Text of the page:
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Archive for the ‘UX’ Category

Passionate ProductOwner (CSPO) Workshops by Jeff Patton at Agile India 2013 Conference

Thursday, January 17th, 2013

Jeff Patton, a.k.a Father of Agile-UX, is doing the most innovative work around product discovery, release planning, agile interaction design, and putting requirements into context. Jeff won the Gordon Pask Award in the year 2007, for his work helping establish what User-Centered Design means in Agile.

Jeff Patton Story Mapping

Jeff brings two decades of experience from a wide variety of products from on-line aircraft parts ordering to electronic medical records to help organizations improve the way they work. Where many development processes focus on delivery speed and efficiency, Jeff balances those concerns with the need for building products that deliver exceptional value and marketplace success.

We are thrilled to offer Jeff’s exceptional Passionate ProductOwner (CSPO) workshop at the Agile India 2013 Conference.

Jeff Patton

Recently, we caught up with Jeff and asked him the following questions:

Why the passion in product ownership?

First off, “Passionate Product Ownership” is a stupid title, because you can’t teach someone passion! However, I’ve always been involved in Product Development and Product Management, and I take the greatest pride from knowing that I’ve made a product or put something out into the world that other people use. The class focuses on understanding the business problems we are solving – the people who will use the product and understanding what their problems are. While I can’t teach passion, we can certainly focus on helping everyone understand that they are building products that help people, and that’s where the passion comes from.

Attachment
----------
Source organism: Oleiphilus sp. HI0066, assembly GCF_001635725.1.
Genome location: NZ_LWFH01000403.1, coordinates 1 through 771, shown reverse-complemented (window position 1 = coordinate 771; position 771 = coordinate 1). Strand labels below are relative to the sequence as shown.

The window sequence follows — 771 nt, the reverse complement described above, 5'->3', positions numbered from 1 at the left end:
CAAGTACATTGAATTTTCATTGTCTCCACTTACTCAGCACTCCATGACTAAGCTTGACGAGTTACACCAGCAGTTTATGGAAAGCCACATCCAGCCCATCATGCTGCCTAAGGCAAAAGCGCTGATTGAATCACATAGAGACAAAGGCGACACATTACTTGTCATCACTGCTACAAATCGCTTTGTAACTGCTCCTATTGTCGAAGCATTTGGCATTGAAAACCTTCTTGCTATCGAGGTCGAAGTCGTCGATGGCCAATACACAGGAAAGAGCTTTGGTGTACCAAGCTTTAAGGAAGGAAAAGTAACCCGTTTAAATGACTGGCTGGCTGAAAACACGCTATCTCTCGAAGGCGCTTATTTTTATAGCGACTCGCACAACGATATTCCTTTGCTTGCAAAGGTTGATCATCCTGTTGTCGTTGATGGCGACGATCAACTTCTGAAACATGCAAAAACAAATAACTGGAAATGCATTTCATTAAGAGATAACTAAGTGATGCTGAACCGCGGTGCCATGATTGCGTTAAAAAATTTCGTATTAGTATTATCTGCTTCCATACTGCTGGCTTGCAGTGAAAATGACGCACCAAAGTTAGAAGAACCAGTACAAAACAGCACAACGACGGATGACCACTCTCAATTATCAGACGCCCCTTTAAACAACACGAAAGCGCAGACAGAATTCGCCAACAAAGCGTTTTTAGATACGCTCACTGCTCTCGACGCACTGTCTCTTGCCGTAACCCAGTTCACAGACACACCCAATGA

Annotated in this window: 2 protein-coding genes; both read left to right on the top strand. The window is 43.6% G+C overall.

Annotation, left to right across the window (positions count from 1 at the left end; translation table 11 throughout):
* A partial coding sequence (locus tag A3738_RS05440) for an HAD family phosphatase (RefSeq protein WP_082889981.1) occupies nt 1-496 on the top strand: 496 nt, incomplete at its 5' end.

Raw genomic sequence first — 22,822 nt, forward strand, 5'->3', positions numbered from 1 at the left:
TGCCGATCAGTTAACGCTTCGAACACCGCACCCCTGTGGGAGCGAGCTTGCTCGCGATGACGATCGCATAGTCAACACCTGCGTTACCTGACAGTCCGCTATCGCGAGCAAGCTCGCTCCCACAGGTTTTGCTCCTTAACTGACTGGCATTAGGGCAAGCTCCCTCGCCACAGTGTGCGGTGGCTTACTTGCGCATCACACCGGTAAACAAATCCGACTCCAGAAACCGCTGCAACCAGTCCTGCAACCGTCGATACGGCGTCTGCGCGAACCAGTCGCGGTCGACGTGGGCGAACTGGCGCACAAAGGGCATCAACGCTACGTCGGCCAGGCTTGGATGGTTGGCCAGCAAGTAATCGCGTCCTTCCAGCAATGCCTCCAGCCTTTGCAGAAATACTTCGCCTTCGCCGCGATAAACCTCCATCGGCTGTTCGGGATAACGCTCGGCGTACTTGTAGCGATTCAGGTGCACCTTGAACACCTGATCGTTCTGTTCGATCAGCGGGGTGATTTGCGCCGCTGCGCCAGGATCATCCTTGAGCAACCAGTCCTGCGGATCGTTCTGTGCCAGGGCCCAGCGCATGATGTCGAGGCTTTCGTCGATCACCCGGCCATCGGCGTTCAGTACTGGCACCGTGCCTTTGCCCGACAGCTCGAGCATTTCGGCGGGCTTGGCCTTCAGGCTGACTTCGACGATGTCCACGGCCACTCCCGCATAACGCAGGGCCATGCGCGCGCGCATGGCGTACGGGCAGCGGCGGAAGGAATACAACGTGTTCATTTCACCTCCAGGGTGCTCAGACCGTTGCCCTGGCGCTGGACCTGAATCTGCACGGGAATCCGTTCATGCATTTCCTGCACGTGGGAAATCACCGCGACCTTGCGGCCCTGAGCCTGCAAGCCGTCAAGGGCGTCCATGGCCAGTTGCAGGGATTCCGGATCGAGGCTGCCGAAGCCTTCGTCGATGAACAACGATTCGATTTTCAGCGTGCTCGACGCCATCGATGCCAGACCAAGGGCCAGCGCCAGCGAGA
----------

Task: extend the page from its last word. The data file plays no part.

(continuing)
The product ownership role is often defined as one of the most challenging roles defined in scrum, why is this?

Scrum and Agile processes in general, offer a lot of tactical guidance for how to get software built. But most Agile processes depends on getting the right person in the Product Ownership role – someone who already knows what to build.

This role difficult because you are responsible for building the right thing, and you are also responsible for communicating what that right thing is to a large group of people, sometimes in excruciating detail! In this class, one of the first things you’ll learn is that while there may be a single Product Owner who acts as a leader, product ownership is handled by a team of people. I’d rather that the role of Product Owner was named “Product Leader” and that whole teams take ownership. If you survive the class and adopt this way of thinking, you’ll be practicing a type of product ownership where everyone is involved in figuring out the details of what to do, who the user is, how best to help them and what solutions should be built and described in detail.

You’ve done significant work in blending UX & Agile. Where do you think the community is headed as far as UX on Agile projects go?

That’s a great question! It depends on which community you’re talking about. In the early 2000s, I spent a lot of time in the Agile community trying to help them understand what user experience was and its importance. Simultaneously, I spent time with User Experience people trying to help them not be so darn afraid of Agile Development as if it was going to “wreck” things.